The sample in the present study is not representative. Thus, the results cannot fully be generalized to PKFC in the DRC or other countries hosting PKO. Participating in an interview with an international research team might have raised expectations regarding long-term outcomes of the research. As such, it is conceivable that participants may have overreported issues around poverty to secure personal benefits or described their situation as less severe to avoid further societal repercussions. For participants with children conceived during the MONUC era, pregnancy and childbirth were more than 10 years in the past and the events might not be reliably recalled [71]. However, the focus of the present analysis is on stigma which persisted to the time of data collection. Due to the sensitive nature of the research and different age groups being accommodated with unique survey instruments, questions were sometimes asked inconsistently which resulted in occasional missing data. Lastly, the analysis was conducted by a group of non-Congolese academics with inherent bias regarding cultural norms. Although local experts, researchers and translators were consulted along the way, nuances of the narratives might not always have been appreciated fully.


The limitations above notwithstanding, the present study makes several notable contributions. Being the first to provide transgenerational empirical data on CBOW, the results are expected to be highly relevant to conflict-affected youth in a variety of contexts. Research in different settings suggests that stigmatization and discrimination represent formative experiences in the childhood and adolescence of many CBOW, regardless of their paternal background [25, 72]. Previous insights into the stigma of German Occupation Children born in the aftermath of World War 2 identified the “father’s origin”, “physical attributes” and “illegitimacy at birth” as anticipated causes for stigma [23]. In the present study children also listed fatherlessness, poverty and transgenerational elements as precursors for stigmatizing behaviour. It seems likely that for children in the current sample, the familial and social burdens faced by CBOW in other settings are exacerbated by the adverse socio-economic conditions in DRC. The extreme level of poverty, combined with issues of race and neglect caused intersectional stigma and impacted children’s self-concept, social and cultural identity. Moreover, the experiences of stigma not only caused difficulties in constructing coherent and positive identity narratives but also resulted out of PKFC’s difficulties to manage their multiple identities aspects. This echoes the experiences of CBOW in other settings [23, 24, 26].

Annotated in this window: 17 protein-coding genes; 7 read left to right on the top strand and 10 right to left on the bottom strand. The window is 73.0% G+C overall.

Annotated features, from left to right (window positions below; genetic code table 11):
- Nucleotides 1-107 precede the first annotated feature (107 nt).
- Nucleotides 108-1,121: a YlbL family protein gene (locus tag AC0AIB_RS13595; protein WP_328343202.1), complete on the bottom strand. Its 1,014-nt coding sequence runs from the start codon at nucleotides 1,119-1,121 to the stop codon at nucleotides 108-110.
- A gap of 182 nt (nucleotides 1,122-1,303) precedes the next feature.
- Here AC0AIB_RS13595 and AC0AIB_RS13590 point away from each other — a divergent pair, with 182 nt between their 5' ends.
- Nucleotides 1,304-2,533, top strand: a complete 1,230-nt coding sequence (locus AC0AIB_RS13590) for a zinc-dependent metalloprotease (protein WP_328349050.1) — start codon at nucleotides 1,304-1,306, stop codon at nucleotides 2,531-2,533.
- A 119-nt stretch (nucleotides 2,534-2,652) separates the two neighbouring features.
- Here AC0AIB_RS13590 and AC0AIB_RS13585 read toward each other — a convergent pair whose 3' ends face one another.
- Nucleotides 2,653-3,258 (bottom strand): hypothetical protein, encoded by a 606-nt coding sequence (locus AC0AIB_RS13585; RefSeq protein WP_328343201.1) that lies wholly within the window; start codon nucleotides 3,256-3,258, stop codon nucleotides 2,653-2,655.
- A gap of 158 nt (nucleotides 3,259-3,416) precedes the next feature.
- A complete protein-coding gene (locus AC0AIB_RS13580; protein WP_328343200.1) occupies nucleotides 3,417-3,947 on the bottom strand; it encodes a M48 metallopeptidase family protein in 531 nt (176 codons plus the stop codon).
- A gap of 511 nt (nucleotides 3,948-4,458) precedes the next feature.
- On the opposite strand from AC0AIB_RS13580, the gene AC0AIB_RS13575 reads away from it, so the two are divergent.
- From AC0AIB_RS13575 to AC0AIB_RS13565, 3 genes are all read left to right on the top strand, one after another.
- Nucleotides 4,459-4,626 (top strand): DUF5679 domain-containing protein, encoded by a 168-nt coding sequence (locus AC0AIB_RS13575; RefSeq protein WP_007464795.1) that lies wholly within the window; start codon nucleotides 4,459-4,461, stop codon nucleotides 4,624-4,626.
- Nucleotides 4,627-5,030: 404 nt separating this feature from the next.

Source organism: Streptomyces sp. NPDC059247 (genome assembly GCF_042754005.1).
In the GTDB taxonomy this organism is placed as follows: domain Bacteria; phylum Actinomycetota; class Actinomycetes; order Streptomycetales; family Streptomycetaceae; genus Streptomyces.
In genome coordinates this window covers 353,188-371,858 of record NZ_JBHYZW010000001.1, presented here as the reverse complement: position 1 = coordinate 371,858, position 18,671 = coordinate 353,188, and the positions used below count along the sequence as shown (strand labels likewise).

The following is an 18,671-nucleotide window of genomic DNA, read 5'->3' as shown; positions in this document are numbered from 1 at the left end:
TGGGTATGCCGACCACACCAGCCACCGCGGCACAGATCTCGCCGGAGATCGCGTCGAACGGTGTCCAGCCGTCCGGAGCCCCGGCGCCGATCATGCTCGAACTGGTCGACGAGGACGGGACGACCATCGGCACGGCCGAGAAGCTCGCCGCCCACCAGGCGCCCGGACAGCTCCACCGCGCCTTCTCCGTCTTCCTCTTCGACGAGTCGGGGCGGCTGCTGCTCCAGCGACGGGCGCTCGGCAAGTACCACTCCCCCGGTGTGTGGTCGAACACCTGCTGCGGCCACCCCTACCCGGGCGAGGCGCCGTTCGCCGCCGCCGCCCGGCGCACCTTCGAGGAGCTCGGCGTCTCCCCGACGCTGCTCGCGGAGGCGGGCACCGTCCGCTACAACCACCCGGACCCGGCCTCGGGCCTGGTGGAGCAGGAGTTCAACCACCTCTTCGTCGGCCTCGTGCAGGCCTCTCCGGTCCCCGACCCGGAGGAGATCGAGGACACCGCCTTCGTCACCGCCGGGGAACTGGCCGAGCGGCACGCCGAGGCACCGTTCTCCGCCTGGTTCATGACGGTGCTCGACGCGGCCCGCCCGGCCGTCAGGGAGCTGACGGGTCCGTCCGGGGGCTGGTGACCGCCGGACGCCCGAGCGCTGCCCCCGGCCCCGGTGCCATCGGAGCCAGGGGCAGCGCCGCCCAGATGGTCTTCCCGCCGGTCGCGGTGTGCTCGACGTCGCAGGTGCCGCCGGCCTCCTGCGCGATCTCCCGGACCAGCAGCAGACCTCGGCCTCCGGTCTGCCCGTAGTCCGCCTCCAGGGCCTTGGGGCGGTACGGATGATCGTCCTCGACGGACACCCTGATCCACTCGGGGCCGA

Moreover, we show the importance of prioritizing intergenerational aspects of stigma for CBOW. Few studies to date have discussed links between maternal and child mental health in conflict-affected settings [67,68,69]. Yet, the present study makes a connection between the two and suggests that their social standing is intertwined. It is thus, all the more important to consider difficulties that emerge for CBOW within the context of their family and community.

The current study advances existing literature on sexual misconduct during PKO by adding empirical data on the individual experiences of affected women and children. It is unique in that it provides the largest sample to date of qualitative interviews with women who have conceived children with UNPK personnel and illuminates children’s struggles through their own thoughts and emotions. In conjunction with the recently published studies on MINUSTAH [14, 54], it addresses the gap in literature on CBOW in the UNPK context. By including rich qualitative data, we take the narrative-based approach of Lee and Bartels further, and contribute significant information to their evaluation of community perceptions. While not being exhaustive in its exploration, the study demonstrates the personal experiences of two generations by directly voicing the concerns of a highly vulnerable population. To our knowledge, this is the first study to include children’s perspectives in a systematic analysis of sexual misconduct during UNPK. PKFC are considered a hard to access population group and interviewing them carries a variety of ethical challenges [72, 73]. Yet, not including them in research that concerns them negates the possibility of them being active partners and authorities in their own right. Thus, we believed the benefits of their participation to outweigh the risks of their inclusion. Our study successfully included them in the research process and documented their social identities by empowering them as social agents. As such, our research shifts the focus of discussions regarding SGBV in humanitarian settings to a new population and contributes to a newly established data base.